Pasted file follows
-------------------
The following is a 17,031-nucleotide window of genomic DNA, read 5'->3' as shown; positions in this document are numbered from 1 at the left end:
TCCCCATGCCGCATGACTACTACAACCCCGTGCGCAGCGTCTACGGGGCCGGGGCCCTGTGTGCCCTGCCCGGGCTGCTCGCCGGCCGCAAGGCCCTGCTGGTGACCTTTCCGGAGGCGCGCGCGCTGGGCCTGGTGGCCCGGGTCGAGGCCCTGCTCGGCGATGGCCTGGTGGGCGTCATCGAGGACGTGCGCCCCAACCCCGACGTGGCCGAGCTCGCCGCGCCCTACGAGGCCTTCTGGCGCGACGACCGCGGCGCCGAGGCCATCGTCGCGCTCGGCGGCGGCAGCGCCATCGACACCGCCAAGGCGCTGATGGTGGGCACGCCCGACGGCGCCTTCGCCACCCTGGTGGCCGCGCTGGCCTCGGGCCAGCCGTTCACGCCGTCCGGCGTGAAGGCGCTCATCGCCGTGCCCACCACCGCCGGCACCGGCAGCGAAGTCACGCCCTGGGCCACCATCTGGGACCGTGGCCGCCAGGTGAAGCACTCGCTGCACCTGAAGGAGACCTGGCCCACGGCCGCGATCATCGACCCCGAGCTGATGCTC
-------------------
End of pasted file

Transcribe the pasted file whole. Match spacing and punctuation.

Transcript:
The following is a 17,031-nucleotide window of genomic DNA, read 5'->3' as shown; positions in this document are numbered from 1 at the left end:
TCCCCATGCCGCATGACTACTACAACCCCGTGCGCAGCGTCTACGGGGCCGGGGCCCTGTGTGCCCTGCCCGGGCTGCTCGCCGGCCGCAAGGCCCTGCTGGTGACCTTTCCGGAGGCGCGCGCGCTGGGCCTGGTGGCCCGGGTCGAGGCCCTGCTCGGCGATGGCCTGGTGGGCGTCATCGAGGACGTGCGCCCCAACCCCGACGTGGCCGAGCTCGCCGCGCCCTACGAGGCCTTCTGGCGCGACGACCGCGGCGCCGAGGCCATCGTCGCGCTCGGCGGCGGCAGCGCCATCGACACCGCCAAGGCGCTGATGGTGGGCACGCCCGACGGCGCCTTCGCCACCCTGGTGGCCGCGCTGGCCTCGGGCCAGCCGTTCACGCCGTCCGGCGTGAAGGCGCTCATCGCCGTGCCCACCACCGCCGGCACCGGCAGCGAAGTCACGCCCTGGGCCACCATCTGGGACCGTGGCCGCCAGGTGAAGCACTCGCTGCACCTGAAGGAGACCTGGCCCACGGCCGCGATCATCGACCCCGAGCTGATGCTC